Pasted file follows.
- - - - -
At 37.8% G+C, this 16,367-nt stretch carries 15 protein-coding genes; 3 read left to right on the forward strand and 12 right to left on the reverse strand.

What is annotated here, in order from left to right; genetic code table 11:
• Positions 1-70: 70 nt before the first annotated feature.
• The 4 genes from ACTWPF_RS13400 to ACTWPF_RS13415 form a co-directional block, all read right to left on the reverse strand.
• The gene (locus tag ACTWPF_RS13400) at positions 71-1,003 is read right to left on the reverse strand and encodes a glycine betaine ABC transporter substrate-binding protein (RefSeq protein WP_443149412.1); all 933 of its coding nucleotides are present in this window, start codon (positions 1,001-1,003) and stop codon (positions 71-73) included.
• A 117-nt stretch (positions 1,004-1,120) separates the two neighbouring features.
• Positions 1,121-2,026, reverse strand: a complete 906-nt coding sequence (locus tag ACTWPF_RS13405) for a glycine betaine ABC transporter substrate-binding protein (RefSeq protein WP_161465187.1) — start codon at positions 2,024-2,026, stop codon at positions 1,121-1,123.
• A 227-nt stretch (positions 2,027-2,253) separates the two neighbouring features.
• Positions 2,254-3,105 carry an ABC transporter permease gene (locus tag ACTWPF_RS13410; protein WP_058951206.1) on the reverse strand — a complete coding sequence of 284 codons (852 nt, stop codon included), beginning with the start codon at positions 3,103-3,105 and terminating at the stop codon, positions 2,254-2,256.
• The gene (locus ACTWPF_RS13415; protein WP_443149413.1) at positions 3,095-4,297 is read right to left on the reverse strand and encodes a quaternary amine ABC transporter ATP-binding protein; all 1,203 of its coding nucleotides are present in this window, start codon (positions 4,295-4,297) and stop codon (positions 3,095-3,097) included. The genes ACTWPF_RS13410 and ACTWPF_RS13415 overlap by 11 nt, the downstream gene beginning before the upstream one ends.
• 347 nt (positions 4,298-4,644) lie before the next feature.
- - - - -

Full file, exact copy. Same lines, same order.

At 37.8% G+C, this 16,367-nt stretch carries 15 protein-coding genes; 3 read left to right on the forward strand and 12 right to left on the reverse strand.

What is annotated here, in order from left to right; genetic code table 11:
• Positions 1-70: 70 nt before the first annotated feature.
• The 4 genes from ACTWPF_RS13400 to ACTWPF_RS13415 form a co-directional block, all read right to left on the reverse strand.
• The gene (locus tag ACTWPF_RS13400) at positions 71-1,003 is read right to left on the reverse strand and encodes a glycine betaine ABC transporter substrate-binding protein (RefSeq protein WP_443149412.1); all 933 of its coding nucleotides are present in this window, start codon (positions 1,001-1,003) and stop codon (positions 71-73) included.
• A 117-nt stretch (positions 1,004-1,120) separates the two neighbouring features.
• Positions 1,121-2,026, reverse strand: a complete 906-nt coding sequence (locus tag ACTWPF_RS13405) for a glycine betaine ABC transporter substrate-binding protein (RefSeq protein WP_161465187.1) — start codon at positions 2,024-2,026, stop codon at positions 1,121-1,123.
• A 227-nt stretch (positions 2,027-2,253) separates the two neighbouring features.
• Positions 2,254-3,105 carry an ABC transporter permease gene (locus tag ACTWPF_RS13410; protein WP_058951206.1) on the reverse strand — a complete coding sequence of 284 codons (852 nt, stop codon included), beginning with the start codon at positions 3,103-3,105 and terminating at the stop codon, positions 2,254-2,256.
• The gene (locus ACTWPF_RS13415; protein WP_443149413.1) at positions 3,095-4,297 is read right to left on the reverse strand and encodes a quaternary amine ABC transporter ATP-binding protein; all 1,203 of its coding nucleotides are present in this window, start codon (positions 4,295-4,297) and stop codon (positions 3,095-3,097) included. The genes ACTWPF_RS13410 and ACTWPF_RS13415 overlap by 11 nt, the downstream gene beginning before the upstream one ends.
• 347 nt (positions 4,298-4,644) lie before the next feature.